Is Sugar Hindering Your Weight Loss Efforts? (+ 5 Natural Alternatives)
If you are like many people, you have been making changes to your lifestyle in hopes that you are going to stumble across the secret to melting off the pounds. In the past, we have seen almost every type of food be demonized as being the cause of obesity and then touted as the secret to combating obesity, just to be demonized again by someone else.
So, what is the trick to losing weight, and is sugar the enemy when it comes to sustainable weight loss?
What Is Sugar?
Sugar is a simple carbohydrate that the body converts into glucose to be used for energy.
There are two types of sugar that you encounter, natural and refined. Natural sugars are those that are found in fruits and dairy products. Refined sugars are the ones that you encounter far more often, in the form of sucrose, glucose and fructose. (1)
How Your Body Processes Refined Sugars
When you consume sugar, your body is going to one of two things. It is either going to convert the sugar into energy, or convert it into fat. When sugar enters your blood stream, it is sent to the pancreas which responds by releasing a hormone called insulin, which is your body’s natural sugar regulator. From there, the sugar is stored in your liver, muscles and fat cells.
Due to the high content of refined sugars in a lot of the foods that we eat, our bodies tend to get higher amounts of sugar than we are prepared to process. This leads to too much insulin being released, which causes our blood sugar level to drop. When blood sugar levels drop, you are going to find yourself craving more sugar.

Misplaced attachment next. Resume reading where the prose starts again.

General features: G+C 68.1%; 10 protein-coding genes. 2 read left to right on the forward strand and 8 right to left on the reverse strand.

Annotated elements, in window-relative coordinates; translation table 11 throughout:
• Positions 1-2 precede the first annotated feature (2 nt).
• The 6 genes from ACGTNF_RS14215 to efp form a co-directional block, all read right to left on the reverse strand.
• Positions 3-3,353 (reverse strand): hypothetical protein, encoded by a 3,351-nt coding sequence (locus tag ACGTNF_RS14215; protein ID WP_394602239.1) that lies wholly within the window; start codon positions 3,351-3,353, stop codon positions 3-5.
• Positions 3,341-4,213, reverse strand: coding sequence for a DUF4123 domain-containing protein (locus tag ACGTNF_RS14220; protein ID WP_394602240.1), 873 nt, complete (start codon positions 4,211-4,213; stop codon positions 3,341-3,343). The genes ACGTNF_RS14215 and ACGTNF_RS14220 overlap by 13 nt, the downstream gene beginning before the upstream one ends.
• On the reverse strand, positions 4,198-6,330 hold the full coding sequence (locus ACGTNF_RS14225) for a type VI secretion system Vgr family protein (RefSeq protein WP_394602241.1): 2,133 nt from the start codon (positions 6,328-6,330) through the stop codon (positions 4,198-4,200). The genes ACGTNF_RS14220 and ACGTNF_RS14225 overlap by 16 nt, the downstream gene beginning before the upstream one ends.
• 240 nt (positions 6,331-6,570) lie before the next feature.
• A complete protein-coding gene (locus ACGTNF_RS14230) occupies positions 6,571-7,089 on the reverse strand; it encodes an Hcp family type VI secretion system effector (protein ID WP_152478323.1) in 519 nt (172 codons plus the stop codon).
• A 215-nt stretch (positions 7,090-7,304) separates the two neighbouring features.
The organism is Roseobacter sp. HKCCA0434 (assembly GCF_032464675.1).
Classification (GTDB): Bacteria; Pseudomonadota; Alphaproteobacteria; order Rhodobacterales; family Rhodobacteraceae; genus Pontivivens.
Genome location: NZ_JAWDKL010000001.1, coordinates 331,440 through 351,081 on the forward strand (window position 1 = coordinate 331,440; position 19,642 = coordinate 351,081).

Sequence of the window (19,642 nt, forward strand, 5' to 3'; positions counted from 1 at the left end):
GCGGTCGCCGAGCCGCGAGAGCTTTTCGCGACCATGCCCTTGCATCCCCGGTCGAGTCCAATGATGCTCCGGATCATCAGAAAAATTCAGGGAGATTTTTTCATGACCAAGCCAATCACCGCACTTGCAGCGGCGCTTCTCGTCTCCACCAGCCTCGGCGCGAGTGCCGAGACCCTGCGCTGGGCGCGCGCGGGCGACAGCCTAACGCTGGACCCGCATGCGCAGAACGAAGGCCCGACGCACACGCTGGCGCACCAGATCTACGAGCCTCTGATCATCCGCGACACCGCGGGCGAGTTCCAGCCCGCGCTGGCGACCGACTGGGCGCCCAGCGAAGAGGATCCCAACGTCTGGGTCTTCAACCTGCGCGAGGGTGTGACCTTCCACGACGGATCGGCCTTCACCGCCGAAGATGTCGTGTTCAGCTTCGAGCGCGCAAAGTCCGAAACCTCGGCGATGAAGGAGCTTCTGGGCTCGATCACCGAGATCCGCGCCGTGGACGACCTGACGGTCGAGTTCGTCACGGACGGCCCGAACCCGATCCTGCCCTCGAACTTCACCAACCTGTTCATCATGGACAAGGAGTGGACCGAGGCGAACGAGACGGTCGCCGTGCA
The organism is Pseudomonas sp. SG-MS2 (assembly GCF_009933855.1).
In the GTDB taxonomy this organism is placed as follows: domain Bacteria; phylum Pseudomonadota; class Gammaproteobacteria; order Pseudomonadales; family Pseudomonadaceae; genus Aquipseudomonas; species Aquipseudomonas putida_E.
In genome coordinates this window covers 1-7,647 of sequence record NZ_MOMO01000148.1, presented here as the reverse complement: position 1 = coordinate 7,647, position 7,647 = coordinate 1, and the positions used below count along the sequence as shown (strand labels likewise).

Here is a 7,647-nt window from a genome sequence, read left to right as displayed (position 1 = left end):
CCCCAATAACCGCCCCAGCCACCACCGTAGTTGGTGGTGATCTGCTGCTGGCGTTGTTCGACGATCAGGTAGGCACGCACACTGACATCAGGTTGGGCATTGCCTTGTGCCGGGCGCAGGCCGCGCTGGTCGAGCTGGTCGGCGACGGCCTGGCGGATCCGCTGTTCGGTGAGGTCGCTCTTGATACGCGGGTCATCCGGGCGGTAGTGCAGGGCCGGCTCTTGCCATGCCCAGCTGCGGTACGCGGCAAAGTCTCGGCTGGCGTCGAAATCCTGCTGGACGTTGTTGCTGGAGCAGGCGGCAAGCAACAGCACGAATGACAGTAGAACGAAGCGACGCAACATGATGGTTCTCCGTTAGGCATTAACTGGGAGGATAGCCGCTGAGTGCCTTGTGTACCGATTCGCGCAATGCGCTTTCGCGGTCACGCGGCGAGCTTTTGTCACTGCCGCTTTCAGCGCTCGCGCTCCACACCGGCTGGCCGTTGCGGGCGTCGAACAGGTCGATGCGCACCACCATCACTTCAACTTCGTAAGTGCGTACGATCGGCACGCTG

As the process goes on, your body will begin to respond to sugar by storing it as fat, rather than using it as energy.
Where Sugar is Hiding
Many people think that by avoiding cookies and other sweets, they are limiting their sugars. However, this isn’t true. There are many foods that have sugar in them that you wouldn’t expect. In fact, there is added sugar in seventy-four percent of packaged foods, under at least sixty-one different names. (2) While some of the names for sugar are more obvious, such as anything with the word sugar, sucrose, or fructose; some names aren’t as obvious. These include barley malt, fruit juice, mannose, and rice syrup.
High Sugar Foods You Are Probably Eating
In your quest to start eating healthier, you likely cut out chips, cookies, and cakes and decided to reach for salads, fruit smoothies, and yogurts. However, you might be shocked to find out these foods may not be any better then those cookies you said you’d stop eating.
1. Salad Dressings
Many salad dressings, and especially those that are light or fat-free, have salt and sugar added to them to help them taste better when the fat is cut out.
Ketchup-based dressings, and fruity vinaigrettes are the worst for added sugar. To avoid the hidden sugars in salad dressings, opt to make your own when you are at home. It is simple with some oil and vinegar and seasoning of your choice.
If you are eating out, choose a vinaigrette that doesn’t have fruit in it and ask for it to be served on the side so you can control the amount that you are consuming.
2. Yogurt with Fruit
A popular breakfast choice for people who are cutting fat and calories is yogurt and fruit. Most yogurts are perfect for this. However, if you are trying to save yourself some time and buy the yogurt with the fruit on the bottom, you are hindering your efforts since these products can up to nineteen grams of sugar per cup. Choosing plain yogurt and adding your own fruit with a little honey is a delicious option to help you cut the sugars from your breakfast.
3. Oat Cereal and Granola